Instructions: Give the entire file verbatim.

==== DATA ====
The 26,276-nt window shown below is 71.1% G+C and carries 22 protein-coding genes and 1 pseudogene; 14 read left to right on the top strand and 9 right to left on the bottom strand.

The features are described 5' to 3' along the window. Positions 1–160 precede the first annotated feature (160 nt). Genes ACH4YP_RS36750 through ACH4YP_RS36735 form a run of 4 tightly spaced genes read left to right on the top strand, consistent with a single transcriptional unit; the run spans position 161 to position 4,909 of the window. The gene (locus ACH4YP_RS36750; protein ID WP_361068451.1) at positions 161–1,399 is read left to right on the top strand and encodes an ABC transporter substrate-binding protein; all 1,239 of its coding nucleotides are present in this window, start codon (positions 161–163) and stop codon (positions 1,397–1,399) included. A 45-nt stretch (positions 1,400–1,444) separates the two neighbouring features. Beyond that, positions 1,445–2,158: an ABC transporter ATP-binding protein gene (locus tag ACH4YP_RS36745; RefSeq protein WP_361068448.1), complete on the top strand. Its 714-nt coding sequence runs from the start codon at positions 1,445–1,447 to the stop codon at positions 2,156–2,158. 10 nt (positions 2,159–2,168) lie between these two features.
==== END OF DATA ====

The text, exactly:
The 26,276-nt window shown below is 71.1% G+C and carries 22 protein-coding genes and 1 pseudogene; 14 read left to right on the top strand and 9 right to left on the bottom strand.

The features are described 5' to 3' along the window. Positions 1–160 precede the first annotated feature (160 nt). Genes ACH4YP_RS36750 through ACH4YP_RS36735 form a run of 4 tightly spaced genes read left to right on the top strand, consistent with a single transcriptional unit; the run spans position 161 to position 4,909 of the window. The gene (locus ACH4YP_RS36750; protein ID WP_361068451.1) at positions 161–1,399 is read left to right on the top strand and encodes an ABC transporter substrate-binding protein; all 1,239 of its coding nucleotides are present in this window, start codon (positions 161–163) and stop codon (positions 1,397–1,399) included. A 45-nt stretch (positions 1,400–1,444) separates the two neighbouring features. Beyond that, positions 1,445–2,158: an ABC transporter ATP-binding protein gene (locus tag ACH4YP_RS36745; RefSeq protein WP_361068448.1), complete on the top strand. Its 714-nt coding sequence runs from the start codon at positions 1,445–1,447 to the stop codon at positions 2,156–2,158. 10 nt (positions 2,159–2,168) lie between these two features.